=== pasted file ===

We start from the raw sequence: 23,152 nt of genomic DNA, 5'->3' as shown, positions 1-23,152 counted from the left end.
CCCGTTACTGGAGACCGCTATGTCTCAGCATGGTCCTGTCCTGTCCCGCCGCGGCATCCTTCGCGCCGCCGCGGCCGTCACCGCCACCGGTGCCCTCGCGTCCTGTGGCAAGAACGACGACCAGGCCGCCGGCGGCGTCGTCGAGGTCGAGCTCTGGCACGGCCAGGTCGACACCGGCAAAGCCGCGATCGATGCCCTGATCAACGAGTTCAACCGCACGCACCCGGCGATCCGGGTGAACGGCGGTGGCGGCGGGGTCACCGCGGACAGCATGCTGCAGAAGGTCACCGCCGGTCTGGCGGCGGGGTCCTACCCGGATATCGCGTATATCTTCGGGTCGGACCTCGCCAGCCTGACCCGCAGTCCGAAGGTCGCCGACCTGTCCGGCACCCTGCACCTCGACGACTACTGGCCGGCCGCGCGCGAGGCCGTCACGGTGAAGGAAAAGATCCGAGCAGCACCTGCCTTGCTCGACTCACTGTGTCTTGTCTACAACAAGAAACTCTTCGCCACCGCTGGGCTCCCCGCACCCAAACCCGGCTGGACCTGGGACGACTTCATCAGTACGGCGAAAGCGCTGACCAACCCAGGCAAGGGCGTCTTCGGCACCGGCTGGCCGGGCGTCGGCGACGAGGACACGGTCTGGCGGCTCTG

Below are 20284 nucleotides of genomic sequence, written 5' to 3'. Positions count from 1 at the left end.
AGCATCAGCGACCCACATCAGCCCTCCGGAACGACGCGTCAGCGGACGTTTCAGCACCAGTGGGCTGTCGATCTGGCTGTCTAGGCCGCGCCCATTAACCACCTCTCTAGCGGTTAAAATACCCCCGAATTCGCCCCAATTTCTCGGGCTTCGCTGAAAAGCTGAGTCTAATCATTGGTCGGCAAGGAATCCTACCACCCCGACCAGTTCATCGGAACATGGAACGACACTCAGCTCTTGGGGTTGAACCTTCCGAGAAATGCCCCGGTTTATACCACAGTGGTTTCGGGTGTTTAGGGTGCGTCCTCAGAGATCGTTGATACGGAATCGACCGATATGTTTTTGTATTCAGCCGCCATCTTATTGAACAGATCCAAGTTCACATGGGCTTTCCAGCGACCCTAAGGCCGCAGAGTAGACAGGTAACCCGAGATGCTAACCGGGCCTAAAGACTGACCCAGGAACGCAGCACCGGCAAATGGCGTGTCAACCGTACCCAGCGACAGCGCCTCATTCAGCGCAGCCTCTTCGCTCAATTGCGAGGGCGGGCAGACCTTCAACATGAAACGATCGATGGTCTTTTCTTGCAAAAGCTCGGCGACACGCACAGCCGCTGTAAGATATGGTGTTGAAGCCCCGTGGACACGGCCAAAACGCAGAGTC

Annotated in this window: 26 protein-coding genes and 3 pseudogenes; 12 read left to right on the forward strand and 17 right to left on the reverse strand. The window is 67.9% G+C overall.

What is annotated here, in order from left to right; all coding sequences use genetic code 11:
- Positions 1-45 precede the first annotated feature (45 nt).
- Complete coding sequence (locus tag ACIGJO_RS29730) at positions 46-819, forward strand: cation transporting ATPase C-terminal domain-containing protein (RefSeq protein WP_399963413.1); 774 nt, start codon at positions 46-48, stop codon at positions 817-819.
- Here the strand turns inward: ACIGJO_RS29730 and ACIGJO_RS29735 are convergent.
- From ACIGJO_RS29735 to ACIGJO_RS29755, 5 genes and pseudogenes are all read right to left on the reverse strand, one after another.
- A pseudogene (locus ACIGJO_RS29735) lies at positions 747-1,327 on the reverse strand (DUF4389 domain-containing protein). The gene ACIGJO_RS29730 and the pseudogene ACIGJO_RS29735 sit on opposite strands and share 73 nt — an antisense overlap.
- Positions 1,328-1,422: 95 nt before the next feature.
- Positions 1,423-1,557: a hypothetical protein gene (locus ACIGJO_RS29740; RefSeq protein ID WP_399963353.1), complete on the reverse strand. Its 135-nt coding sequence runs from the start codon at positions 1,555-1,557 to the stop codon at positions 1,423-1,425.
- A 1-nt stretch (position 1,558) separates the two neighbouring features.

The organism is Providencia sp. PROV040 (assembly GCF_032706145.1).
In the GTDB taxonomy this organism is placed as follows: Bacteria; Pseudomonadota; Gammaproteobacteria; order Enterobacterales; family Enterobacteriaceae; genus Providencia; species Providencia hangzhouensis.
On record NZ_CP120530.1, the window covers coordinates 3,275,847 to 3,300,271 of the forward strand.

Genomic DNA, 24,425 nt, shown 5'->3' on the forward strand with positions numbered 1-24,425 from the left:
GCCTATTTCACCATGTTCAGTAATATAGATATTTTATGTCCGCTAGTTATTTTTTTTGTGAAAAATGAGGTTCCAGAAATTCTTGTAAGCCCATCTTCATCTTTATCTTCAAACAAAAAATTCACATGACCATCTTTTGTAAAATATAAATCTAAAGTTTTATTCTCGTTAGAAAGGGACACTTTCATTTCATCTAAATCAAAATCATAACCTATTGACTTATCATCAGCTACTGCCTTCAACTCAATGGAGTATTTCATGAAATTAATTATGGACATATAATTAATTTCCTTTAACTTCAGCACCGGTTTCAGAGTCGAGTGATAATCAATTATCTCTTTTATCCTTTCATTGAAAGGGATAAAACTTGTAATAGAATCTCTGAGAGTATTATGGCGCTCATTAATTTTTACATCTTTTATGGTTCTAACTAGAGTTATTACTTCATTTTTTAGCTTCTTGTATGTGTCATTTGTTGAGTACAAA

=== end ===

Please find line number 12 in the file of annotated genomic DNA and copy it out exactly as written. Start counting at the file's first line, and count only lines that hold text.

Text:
- Positions 1,328-1,422: 95 nt before the next feature.